A guide to the solar system’s biggest secrets

Jupiter, the planet killer, and three other untold stories from space.

Astronomers have spent centuries filling in their sketches of our corner of the Milky Way. But these charts, like all maps, are only approximations of reality. Their blind spots likely harbor some unknown entities—bodies too small, too close to the sun, or too far away for us to see. Here are some celestial objects that stargazers have suspected of dodging their telescopes over the years.

Vulcan and the vulcanoids

Astronomers once interpreted an oddity in Mercury’s orbit as a sign of a planet hiding in the sun’s rays. Einstein’s theory of gravity explained it away, but the zone could harbor asteroids (“vulcanoids”). They’d be small: NASA’s twin sun-observing STEREO spacecrafts would have spotted any wider than a few miles.

Lost ice giant

In digital reenactments of its early days, the solar system gets rowdy. Near collisions between planets end with Jupiter sending Uranus or Neptune flying in 99 simulations out of 100. Yet both remain. One explanation: A third body took the hit. Calculations hint that a massive, icy planet could have tussled with Jupiter and lost.

Planet 9

Hundreds of specks appear clustered beyond Neptune, a hint that something up to 10 times as massive as Earth might lie beyond. A large planet could supply the necessary gravitational influence to pull them in. New evidence for this celestial body—possibly a rogue world from interstellar space—was unveiled in 2016.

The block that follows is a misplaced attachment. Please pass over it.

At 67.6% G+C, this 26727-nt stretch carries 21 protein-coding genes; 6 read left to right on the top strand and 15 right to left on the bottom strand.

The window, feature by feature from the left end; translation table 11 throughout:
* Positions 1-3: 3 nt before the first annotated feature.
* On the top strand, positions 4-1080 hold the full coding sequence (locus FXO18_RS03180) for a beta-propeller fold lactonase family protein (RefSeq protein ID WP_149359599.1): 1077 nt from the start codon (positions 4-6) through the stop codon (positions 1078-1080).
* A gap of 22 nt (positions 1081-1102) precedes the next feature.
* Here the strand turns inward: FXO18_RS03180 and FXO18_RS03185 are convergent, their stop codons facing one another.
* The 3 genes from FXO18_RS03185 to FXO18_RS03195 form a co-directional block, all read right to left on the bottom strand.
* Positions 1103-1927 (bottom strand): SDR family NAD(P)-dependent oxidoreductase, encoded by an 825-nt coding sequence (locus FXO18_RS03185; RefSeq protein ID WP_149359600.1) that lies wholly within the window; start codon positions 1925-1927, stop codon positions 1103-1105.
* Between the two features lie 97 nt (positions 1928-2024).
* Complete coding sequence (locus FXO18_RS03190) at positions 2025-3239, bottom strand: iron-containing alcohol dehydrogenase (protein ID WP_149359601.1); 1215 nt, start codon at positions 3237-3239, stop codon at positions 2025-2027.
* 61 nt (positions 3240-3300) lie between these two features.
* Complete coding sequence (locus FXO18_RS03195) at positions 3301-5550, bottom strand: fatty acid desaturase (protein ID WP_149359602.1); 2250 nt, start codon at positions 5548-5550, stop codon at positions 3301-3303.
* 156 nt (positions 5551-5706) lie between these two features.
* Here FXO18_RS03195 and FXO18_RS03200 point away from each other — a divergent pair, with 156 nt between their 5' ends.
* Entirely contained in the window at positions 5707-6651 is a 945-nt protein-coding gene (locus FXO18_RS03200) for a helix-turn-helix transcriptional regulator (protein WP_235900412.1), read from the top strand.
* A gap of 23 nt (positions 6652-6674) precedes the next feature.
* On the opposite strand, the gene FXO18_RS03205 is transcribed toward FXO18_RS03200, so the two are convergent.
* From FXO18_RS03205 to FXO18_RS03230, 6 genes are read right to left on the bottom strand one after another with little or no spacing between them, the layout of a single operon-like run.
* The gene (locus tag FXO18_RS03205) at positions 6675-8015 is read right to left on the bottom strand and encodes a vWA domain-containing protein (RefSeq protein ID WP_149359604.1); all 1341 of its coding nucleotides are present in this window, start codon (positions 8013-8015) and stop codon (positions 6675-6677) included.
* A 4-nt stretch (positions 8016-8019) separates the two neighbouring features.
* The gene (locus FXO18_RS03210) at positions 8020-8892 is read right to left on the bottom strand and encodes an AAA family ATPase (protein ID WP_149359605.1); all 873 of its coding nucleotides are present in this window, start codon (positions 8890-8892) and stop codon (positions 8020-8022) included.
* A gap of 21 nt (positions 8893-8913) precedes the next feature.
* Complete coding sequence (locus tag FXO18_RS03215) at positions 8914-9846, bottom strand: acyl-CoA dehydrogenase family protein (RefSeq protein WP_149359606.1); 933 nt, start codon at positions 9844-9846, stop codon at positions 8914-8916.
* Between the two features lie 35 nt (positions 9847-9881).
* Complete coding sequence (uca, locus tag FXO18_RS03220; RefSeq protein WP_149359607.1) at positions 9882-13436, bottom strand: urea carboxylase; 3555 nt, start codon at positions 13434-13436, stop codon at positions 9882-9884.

Nemesis

Semiregular extinctions on Earth suggest a dim companion star might have periodically careened by, showering us with meteorites dragged in its wake. But any such sibling is gone. A 2010 sky survey found thousands of new stars, some just six light-years away. Nemesis, which would lie at one-quarter that distance, was absent.

This story appears in the Fall 2020, Mysteries issue of Popular Science.

Charlie Wood
Charlie Wood

is a journalist covering developments in the physical sciences both on and off the planet. In addition to Popular Science, his work has appeared in Quanta Magazine, Scientific American, The Christian Science Monitor, and other publications. Previously, he taught physics and English in Mozambique and Japan, and studied physics at Brown University. You can view his website here.